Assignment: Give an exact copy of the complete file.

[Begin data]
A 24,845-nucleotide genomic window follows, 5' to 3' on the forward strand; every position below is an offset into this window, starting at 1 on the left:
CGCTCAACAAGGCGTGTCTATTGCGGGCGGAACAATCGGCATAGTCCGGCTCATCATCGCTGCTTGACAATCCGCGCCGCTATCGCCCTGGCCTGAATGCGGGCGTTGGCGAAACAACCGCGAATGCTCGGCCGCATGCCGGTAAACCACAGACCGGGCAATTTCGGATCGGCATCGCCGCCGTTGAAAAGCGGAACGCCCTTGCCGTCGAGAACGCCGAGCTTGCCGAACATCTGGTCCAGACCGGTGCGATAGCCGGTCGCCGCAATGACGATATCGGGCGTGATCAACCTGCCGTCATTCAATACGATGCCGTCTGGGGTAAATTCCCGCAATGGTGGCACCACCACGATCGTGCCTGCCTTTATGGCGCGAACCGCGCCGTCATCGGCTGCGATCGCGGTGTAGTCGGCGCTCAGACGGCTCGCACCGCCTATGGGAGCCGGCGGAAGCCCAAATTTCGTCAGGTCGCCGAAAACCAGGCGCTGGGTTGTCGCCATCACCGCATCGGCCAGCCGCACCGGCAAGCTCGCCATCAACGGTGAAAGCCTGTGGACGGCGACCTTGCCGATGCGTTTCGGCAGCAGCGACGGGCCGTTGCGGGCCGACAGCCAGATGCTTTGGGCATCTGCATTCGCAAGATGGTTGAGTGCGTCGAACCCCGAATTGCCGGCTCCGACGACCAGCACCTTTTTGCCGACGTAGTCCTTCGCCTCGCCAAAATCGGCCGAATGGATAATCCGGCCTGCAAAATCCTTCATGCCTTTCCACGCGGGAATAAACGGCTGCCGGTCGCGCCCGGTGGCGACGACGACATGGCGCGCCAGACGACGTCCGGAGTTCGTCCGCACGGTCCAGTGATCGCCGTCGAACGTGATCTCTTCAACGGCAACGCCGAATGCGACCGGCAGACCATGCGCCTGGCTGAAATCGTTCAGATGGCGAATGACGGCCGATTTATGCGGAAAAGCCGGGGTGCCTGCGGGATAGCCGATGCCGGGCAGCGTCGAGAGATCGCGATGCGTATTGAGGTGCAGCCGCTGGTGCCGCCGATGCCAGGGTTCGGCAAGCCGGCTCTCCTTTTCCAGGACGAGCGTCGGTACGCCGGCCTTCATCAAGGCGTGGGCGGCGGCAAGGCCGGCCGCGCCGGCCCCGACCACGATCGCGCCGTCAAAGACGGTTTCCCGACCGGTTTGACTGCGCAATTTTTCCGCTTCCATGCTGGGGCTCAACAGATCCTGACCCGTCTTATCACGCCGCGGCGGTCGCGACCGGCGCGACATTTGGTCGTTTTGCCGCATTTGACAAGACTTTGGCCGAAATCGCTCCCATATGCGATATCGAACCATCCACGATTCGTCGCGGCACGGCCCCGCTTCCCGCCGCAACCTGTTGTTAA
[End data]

A 24,845-nucleotide genomic window follows, 5' to 3' on the forward strand; every position below is an offset into this window, starting at 1 on the left:
CGCTCAACAAGGCGTGTCTATTGCGGGCGGAACAATCGGCATAGTCCGGCTCATCATCGCTGCTTGACAATCCGCGCCGCTATCGCCCTGGCCTGAATGCGGGCGTTGGCGAAACAACCGCGAATGCTCGGCCGCATGCCGGTAAACCACAGACCGGGCAATTTCGGATCGGCATCGCCGCCGTTGAAAAGCGGAACGCCCTTGCCGTCGAGAACGCCGAGCTTGCCGAACATCTGGTCCAGACCGGTGCGATAGCCGGTCGCCGCAATGACGATATCGGGCGTGATCAACCTGCCGTCATTCAATACGATGCCGTCTGGGGTAAATTCCCGCAATGGTGGCACCACCACGATCGTGCCTGCCTTTATGGCGCGAACCGCGCCGTCATCGGCTGCGATCGCGGTGTAGTCGGCGCTCAGACGGCTCGCACCGCCTATGGGAGCCGGCGGAAGCCCAAATTTCGTCAGGTCGCCGAAAACCAGGCGCTGGGTTGTCGCCATCACCGCATCGGCCAGCCGCACCGGCAAGCTCGCCATCAACGGTGAAAGCCTGTGGACGGCGACCTTGCCGATGCGTTTCGGCAGCAGCGACGGGCCGTTGCGGGCCGACAGCCAGATGCTTTGGGCATCTGCATTCGCAAGATGGTTGAGTGCGTCGAACCCCGAATTGCCGGCTCCGACGACCAGCACCTTTTTGCCGACGTAGTCCTTCGCCTCGCCAAAATCGGCCGAATGGATAATCCGGCCTGCAAAATCCTTCATGCCTTTCCACGCGGGAATAAACGGCTGCCGGTCGCGCCCGGTGGCGACGACGACATGGCGCGCCAGACGACGTCCGGAGTTCGTCCGCACGGTCCAGTGATCGCCGTCGAACGTGATCTCTTCAACGGCAACGCCGAATGCGACCGGCAGACCATGCGCCTGGCTGAAATCGTTCAGATGGCGAATGACGGCCGATTTATGCGGAAAAGCCGGGGTGCCTGCGGGATAGCCGATGCCGGGCAGCGTCGAGAGATCGCGATGCGTATTGAGGTGCAGCCGCTGGTGCCGCCGATGCCAGGGTTCGGCAAGCCGGCTCTCCTTTTCCAGGACGAGCGTCGGTACGCCGGCCTTCATCAAGGCGTGGGCGGCGGCAAGGCCGGCCGCGCCGGCCCCGACCACGATCGCGCCGTCAAAGACGGTTTCCCGACCGGTTTGACTGCGCAATTTTTCCGCTTCCATGCTGGGGCTCAACAGATCCTGACCCGTCTTATCACGCCGCGGCGGTCGCGACCGGCGCGACATTTGGTCGTTTTGCCGCATTTGACAAGACTTTGGCCGAAATCGCTCCCATATGCGATATCGAACCATCCACGATTCGTCGCGGCACGGCCCCGCTTCCCGCCGCAACCTGTTGTTAA